The point was made in class, based on the McLeod reading, that multiple annotated versions of a text could stabilize it. The idea that many editions could stabilize, not destabilize, a text was unexpected to me because I considered that having more scholars involved would create more pieces to a puzzle instead of showing the overall picture. However, after reading an article by Siemens (which I annotated in this week’s bibliography), I realized that I was still stuck with the idea that participants in digital humanities projects would be contributing independently, whereas many of these projects do call for collaboration in an ongoing process. I really liked Fazeela’s discussion of editing as a conversation that is performed by many people – in an environment where people can question and challenge theories, the goal shifts from reaching a definitive version of a text, an impossible task, to outlining varying perspectives on elements of a text.
Motivated by the topic being discussed in these third journals of the choices made of which texts (or websites, pictures, etc.) are deemed valuable or important enough to be archived, I’ve been thinking of how the internet can at least allow for more items to be conserved over time, although in a different format, and of what cannot be replicated and preserved digitally. Yet, since browsers and programs are constantly being updated and changed, information put online must further be maintained and preserved – a point clearly made by Kalervo’s example of Geocities and Lorne’s experience with Blogger. Then again, maybe another way of considering websites and digital humanities projects is that they serve their purpose in the current moment that a user accesses them; websites and projects are not static as they develop into a new version each time a comment is posted or a new annotation is added.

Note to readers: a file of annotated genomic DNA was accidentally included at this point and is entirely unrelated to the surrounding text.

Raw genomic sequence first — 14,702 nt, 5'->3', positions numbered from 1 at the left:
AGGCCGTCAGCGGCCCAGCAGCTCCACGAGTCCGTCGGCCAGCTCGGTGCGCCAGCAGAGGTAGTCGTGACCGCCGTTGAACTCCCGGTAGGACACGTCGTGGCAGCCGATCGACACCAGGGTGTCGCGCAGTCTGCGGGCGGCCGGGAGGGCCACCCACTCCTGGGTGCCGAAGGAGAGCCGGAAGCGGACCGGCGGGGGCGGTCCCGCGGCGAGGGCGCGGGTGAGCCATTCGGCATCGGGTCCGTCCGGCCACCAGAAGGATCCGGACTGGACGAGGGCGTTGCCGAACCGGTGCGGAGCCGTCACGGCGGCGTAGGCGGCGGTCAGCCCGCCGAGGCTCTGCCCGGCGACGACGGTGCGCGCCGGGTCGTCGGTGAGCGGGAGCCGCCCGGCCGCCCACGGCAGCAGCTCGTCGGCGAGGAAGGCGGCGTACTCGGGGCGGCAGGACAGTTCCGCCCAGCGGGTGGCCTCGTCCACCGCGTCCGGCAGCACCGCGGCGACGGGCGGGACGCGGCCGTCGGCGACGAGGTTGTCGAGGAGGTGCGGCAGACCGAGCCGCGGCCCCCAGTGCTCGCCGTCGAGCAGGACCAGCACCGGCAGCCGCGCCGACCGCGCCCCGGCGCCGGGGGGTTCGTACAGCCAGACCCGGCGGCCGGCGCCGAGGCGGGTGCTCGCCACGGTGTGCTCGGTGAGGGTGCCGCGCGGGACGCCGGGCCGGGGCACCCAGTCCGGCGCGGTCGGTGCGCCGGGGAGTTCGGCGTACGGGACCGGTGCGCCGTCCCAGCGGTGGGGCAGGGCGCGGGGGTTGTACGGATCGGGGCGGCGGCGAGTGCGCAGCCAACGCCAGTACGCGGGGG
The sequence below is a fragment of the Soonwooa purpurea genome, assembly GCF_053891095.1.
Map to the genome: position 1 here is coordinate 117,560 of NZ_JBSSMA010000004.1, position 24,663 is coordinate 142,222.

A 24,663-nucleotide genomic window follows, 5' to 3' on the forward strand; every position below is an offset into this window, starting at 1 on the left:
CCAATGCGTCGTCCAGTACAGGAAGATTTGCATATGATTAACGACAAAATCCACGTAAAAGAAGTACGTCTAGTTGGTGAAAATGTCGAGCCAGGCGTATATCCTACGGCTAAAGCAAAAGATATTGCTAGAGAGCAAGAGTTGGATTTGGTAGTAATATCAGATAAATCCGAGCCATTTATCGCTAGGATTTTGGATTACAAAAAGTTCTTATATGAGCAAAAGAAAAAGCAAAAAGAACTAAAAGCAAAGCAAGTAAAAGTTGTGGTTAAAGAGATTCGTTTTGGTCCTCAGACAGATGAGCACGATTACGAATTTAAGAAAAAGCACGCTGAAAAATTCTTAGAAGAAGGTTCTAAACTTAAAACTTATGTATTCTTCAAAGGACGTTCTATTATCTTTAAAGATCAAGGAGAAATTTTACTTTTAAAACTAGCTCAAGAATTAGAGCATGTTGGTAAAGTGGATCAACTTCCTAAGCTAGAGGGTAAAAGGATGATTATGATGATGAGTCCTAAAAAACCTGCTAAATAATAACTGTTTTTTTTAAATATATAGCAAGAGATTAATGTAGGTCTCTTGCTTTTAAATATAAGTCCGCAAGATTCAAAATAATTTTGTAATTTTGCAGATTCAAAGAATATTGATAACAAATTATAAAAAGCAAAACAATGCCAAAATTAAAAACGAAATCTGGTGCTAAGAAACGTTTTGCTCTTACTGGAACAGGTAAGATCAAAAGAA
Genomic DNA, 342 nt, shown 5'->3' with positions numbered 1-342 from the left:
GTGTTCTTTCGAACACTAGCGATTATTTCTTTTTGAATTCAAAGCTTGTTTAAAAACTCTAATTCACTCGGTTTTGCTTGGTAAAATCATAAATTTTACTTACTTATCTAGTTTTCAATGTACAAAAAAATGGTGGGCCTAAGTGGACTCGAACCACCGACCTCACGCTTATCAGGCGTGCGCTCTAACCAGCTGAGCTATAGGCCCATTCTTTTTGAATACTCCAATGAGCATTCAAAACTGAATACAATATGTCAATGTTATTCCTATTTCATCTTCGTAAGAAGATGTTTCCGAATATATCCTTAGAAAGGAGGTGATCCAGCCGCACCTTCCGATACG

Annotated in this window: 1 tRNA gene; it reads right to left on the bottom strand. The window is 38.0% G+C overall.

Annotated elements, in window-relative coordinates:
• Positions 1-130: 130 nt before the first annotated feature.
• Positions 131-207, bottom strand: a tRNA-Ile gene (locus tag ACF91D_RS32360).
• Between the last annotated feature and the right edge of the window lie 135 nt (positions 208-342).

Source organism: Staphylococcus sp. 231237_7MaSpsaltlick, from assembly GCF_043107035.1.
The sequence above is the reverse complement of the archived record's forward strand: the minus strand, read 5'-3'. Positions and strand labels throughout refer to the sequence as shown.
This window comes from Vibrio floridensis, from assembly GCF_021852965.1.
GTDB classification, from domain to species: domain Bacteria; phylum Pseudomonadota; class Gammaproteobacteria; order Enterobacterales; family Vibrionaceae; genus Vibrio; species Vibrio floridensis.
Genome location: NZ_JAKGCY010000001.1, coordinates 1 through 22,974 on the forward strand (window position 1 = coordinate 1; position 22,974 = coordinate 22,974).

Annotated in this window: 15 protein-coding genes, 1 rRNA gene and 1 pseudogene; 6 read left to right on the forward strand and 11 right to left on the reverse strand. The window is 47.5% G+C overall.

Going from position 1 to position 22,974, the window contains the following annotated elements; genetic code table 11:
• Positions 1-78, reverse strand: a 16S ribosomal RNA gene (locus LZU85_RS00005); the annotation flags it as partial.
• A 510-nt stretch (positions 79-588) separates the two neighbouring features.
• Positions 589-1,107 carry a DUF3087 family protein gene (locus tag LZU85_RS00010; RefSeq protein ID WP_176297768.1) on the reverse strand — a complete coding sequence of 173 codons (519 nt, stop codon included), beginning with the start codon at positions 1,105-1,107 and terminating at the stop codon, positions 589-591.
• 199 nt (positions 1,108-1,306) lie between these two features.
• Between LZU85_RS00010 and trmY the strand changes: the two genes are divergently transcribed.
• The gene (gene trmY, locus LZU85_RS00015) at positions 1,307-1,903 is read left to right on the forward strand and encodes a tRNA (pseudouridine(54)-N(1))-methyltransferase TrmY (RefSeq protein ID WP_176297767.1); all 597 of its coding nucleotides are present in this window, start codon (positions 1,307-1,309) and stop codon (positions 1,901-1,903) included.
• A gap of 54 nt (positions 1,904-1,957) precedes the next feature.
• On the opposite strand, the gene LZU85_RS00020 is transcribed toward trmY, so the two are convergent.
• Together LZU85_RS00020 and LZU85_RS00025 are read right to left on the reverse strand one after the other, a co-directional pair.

I saw a connection between Lorne’s point about items not deemed worthy of being oeuvres and a Globe and Mail editorial I read Friday about the need for libraries and librarians to continue receiving proper funding (http://www.theglobeandmail.com/news/opinions/dont-discard-the-librarians/article2030514/). One chief librarian points out that “The archival function of a library, of deciding what we’re going to pass on to future generations, is now being determined. But you cannot, in my view, rely solely on private, commercial organizations like Google to do that for a very long time, because their shareholders won’t allow it.” If it is true that Google (and Google Books) employees are today’s main preservers of knowledge, I agree that it is crucial for librarians and scholars to also have their say through libraries and digital projects. The general public can also participate by requesting books and accessing (and maybe even adding to) projects. The value of an item can be determined individually, as one person may choose to digitize those shopping lists of Tolstoy, and from that point other interested parties can contribute to the conversation or the webpage can slowly fade into disuse. The memorialisation and preservation process has the possibility of being shared and public, as I believe it ideally should be.
My goal last week was to focus on the practical elements of the course, which I’ve partially achieved by understanding rudimentary aspects of PHP (and simply how to run it) but I’m now facing problems similar to Kalervo as I try to alter functions.php to complete the assignment for Wednesday of modifying the display of texts. My goals for this week are to work through this problem and then be more creative with PHP and try to create a function of my own. I also want to make more use of the technology forum and stop assuming I must be the only one having a certain difficulty!